This had all the promise of a grand evening. Calgary psych-noise innovators Women were slated to play in the dim-lit, nostalgic ambiance of East Vancouver’s Wise Hall, a suitable venue for their fuzzy noise-pop sound. As the headliners, Women dutifully played last, but were afforded far too little time on a bill filled with comparatively mediocre opening acts. Kristin Cheung, organizer of promotion collective Vanity Presents, explained that the shortened set was due to Wise Hall’s residential setting and the possibility of violating noise bylaws if the show went past midnight.
Church of Very Bright Lights began the night, lamenting the fact that they had come from Calgary to play only five songs. Unfortunately, their music mirrored this apathy somewhat, sounding like a Pixies inspired hobbyhorse shared between drinking buddies.
In comparison, Vancouver’s Kidnapping was a welcome revelation. The trio’s sound was explorative and unpredictable, floating through bleak, melodic freak-folk balladry (“City”) into the futurism of New Order-ish synths (“The Dance of Petrified Conditions”).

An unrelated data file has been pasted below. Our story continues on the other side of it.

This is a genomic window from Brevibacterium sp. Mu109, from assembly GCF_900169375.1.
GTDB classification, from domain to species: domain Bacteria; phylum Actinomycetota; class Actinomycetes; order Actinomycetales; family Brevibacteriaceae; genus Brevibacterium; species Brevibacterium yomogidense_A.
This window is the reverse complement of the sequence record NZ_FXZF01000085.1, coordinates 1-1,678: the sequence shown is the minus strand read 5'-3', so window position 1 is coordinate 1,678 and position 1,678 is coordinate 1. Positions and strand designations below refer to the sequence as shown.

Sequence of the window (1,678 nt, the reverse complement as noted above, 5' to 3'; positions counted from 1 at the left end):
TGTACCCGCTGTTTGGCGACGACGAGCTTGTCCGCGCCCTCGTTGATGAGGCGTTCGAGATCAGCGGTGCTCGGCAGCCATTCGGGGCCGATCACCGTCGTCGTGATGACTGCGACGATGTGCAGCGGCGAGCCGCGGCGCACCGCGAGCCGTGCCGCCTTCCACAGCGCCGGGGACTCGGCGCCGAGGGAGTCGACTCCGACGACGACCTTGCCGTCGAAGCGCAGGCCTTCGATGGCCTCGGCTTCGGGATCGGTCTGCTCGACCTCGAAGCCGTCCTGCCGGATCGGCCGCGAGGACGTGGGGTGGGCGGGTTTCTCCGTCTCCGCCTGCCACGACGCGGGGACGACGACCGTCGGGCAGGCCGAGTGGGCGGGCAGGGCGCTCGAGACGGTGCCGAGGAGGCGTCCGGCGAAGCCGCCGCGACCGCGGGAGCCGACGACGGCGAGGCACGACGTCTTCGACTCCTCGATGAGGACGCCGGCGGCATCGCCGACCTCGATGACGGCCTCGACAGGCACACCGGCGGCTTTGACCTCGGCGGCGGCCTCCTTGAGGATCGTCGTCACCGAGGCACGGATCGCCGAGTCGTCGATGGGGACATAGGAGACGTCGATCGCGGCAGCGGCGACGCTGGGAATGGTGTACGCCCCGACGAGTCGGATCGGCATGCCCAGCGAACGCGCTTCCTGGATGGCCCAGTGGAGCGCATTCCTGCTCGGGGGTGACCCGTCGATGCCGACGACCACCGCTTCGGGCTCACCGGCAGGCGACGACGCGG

Beers were poured and conversation was had while Nü Sensae took the stage. Singer/bassist Andrea Lukic and drummer Daniel Pitout tried dutifully to tear the crowd a new one with their raging spurts of punk, but not everyone in the audience was dialed in.
When Women finally assembled, busy lead singer/guitarist Patrick Flegel openly stated to the crowd that it was going to be a quick set. Songs like “Black Rice” and “Group Transport Hall” received rushed treatment, with Flegel singing like the fast forward button was on. Even newer songs with more intricate composition and improvised sections got pushed through. Whether they were tired from waiting around all night or they felt pinched because of time constraints, Women’s performance lacked some of the usual sonic charisma and ceremony that makes them a sight to see.